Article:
I always try to post a "How-To" on Sundays, as the slower pace of the weekend allows for some quiet contemplation. Given the significance of the start of holiday shopping, I almost skipped it — until I read Hedge fund manager Doug Kass good advice on what to do when you are short in the face of a robust rally:
"(With the possible exception of being a New York Jets football fan this season), few experiences are more painful than being short in a near parabolic rise in the equity market (like we have witnessed recently).
It is easy to rationalize either side of the market. It is harder to implement a strategy that reduces the overall impact of being wrong and attempts to take emotion out of the investment equation.
What follows are some lessons I have learned when I have been short in a rapidly rising equity market, as has been the case over the last few weeks:
1. Avoid averaging up on your shorts.
2. Buy some out-of-the-money calls to protect from further gains to the upside.
3. Cover shorts down to levels that you can sleep with — even reduce the number of your shorts in your portfolio by making some sacrifical covers.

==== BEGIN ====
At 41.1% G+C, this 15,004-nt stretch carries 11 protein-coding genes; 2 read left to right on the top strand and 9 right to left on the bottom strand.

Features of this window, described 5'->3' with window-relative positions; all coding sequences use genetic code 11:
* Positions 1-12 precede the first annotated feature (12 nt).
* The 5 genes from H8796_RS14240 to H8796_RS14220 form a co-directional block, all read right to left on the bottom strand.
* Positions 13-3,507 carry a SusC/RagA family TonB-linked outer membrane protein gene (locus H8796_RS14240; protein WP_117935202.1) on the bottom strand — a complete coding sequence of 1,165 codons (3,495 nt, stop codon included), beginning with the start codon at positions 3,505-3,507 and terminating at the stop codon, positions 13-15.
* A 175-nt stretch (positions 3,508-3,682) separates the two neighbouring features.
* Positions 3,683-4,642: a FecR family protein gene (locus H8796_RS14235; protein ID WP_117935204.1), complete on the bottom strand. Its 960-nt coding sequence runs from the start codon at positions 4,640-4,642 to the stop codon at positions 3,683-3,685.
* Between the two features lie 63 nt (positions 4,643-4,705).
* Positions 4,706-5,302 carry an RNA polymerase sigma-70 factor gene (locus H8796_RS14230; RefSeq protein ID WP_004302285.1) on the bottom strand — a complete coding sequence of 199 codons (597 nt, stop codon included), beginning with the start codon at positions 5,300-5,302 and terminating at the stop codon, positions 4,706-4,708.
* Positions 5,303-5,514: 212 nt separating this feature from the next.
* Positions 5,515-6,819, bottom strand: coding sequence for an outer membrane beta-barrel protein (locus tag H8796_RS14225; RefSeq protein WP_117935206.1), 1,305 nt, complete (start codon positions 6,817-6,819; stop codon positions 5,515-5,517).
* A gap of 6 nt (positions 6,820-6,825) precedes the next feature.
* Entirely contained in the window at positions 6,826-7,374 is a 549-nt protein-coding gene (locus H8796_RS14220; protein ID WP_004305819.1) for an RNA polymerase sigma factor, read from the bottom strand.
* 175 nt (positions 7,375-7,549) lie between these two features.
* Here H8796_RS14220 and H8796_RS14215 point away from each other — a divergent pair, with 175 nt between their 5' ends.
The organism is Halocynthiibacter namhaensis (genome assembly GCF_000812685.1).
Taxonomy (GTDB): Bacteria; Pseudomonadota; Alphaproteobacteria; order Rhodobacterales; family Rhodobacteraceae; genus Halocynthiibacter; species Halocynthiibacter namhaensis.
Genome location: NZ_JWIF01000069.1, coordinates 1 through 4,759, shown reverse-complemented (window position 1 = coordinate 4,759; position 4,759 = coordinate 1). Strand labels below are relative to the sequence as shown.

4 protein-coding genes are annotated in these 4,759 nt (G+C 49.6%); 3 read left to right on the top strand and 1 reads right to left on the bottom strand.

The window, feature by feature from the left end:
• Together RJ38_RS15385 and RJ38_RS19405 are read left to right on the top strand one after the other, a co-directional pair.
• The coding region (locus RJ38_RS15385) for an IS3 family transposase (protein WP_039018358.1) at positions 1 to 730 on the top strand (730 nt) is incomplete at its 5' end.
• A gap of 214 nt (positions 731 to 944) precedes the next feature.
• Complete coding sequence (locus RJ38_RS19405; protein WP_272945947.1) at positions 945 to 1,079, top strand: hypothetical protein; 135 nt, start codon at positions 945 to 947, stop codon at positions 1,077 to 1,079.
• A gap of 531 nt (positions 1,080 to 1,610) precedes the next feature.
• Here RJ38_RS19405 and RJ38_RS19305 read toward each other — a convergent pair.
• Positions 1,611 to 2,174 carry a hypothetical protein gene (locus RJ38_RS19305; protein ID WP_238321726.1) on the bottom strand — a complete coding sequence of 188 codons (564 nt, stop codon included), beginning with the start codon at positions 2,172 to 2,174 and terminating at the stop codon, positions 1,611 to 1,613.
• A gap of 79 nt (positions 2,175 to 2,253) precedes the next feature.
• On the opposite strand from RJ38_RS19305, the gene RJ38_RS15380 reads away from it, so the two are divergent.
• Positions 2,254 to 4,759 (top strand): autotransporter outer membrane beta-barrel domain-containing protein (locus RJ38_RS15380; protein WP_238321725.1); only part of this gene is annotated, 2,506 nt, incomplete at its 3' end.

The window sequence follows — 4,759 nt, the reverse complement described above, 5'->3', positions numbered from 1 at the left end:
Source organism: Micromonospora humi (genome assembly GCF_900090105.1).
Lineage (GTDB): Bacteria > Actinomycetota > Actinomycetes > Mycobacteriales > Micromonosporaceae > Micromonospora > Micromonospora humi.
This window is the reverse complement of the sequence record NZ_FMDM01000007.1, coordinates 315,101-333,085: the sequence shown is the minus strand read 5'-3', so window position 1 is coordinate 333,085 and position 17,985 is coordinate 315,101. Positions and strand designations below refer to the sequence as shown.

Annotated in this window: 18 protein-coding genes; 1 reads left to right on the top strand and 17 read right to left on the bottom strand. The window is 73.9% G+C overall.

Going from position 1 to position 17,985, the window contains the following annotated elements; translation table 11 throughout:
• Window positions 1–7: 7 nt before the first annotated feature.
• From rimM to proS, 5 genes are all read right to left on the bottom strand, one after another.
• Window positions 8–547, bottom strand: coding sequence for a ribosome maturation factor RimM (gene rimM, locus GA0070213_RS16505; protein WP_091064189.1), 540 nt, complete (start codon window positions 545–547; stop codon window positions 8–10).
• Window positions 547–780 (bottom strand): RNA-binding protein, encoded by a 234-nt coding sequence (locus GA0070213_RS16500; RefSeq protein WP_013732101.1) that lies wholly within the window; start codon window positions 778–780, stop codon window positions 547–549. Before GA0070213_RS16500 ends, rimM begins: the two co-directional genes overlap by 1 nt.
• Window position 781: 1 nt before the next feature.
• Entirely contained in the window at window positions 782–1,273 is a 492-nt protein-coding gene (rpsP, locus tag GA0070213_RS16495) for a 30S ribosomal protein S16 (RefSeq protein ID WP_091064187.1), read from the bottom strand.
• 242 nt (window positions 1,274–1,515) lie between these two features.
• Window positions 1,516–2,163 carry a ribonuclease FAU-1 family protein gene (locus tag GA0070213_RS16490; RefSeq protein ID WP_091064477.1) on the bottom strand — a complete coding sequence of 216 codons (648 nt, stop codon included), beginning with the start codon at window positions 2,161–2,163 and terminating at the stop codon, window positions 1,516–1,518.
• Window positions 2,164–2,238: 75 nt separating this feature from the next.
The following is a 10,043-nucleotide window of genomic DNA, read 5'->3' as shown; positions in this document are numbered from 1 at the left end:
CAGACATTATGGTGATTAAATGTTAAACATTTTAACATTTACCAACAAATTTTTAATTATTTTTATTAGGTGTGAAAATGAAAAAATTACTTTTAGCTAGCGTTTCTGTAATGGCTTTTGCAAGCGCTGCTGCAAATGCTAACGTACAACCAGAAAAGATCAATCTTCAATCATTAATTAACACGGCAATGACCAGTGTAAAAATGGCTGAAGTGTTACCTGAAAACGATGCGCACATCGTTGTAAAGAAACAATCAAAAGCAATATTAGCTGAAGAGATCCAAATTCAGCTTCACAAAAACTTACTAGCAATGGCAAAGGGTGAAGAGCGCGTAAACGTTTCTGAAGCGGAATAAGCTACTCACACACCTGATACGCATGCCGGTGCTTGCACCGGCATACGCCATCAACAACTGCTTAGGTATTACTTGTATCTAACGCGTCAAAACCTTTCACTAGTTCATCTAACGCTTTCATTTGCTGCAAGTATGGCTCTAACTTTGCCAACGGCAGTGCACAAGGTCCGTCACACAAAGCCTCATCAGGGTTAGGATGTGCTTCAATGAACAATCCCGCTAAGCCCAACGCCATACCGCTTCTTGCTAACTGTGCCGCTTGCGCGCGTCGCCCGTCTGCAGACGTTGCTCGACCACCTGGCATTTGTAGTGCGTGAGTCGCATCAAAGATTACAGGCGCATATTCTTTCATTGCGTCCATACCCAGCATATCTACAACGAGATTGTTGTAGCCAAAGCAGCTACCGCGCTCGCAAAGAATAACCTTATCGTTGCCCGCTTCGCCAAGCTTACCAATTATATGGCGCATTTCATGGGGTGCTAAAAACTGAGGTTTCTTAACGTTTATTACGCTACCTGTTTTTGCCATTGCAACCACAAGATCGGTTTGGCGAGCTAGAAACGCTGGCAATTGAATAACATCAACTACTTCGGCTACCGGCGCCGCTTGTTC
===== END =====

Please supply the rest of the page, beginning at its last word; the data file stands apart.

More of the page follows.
4. If you have the charter, consider pairing some shorts with longs in the same industry or sector that are statistically cheaper than your short.
5. Go through the exercise of reviewing each and every short anew, and be objective in the process.
6. Work out, take a walk, or do some lifting. It will be refreshing, invigorating and will get your mind off the pressures associated with recent trading mistakes.
7. Finally, go back and reread some of the classic books on investing like Reminiscences of a Stock Operator.
That said, I don’t think the short side will be a long-term lease in the House of Pain. Not by any stretch of the imagination.
Good advice from a pro . . .
On Being Short in a Rising Equity Market
Street Insight, 11/23/2005 3:36 PM EST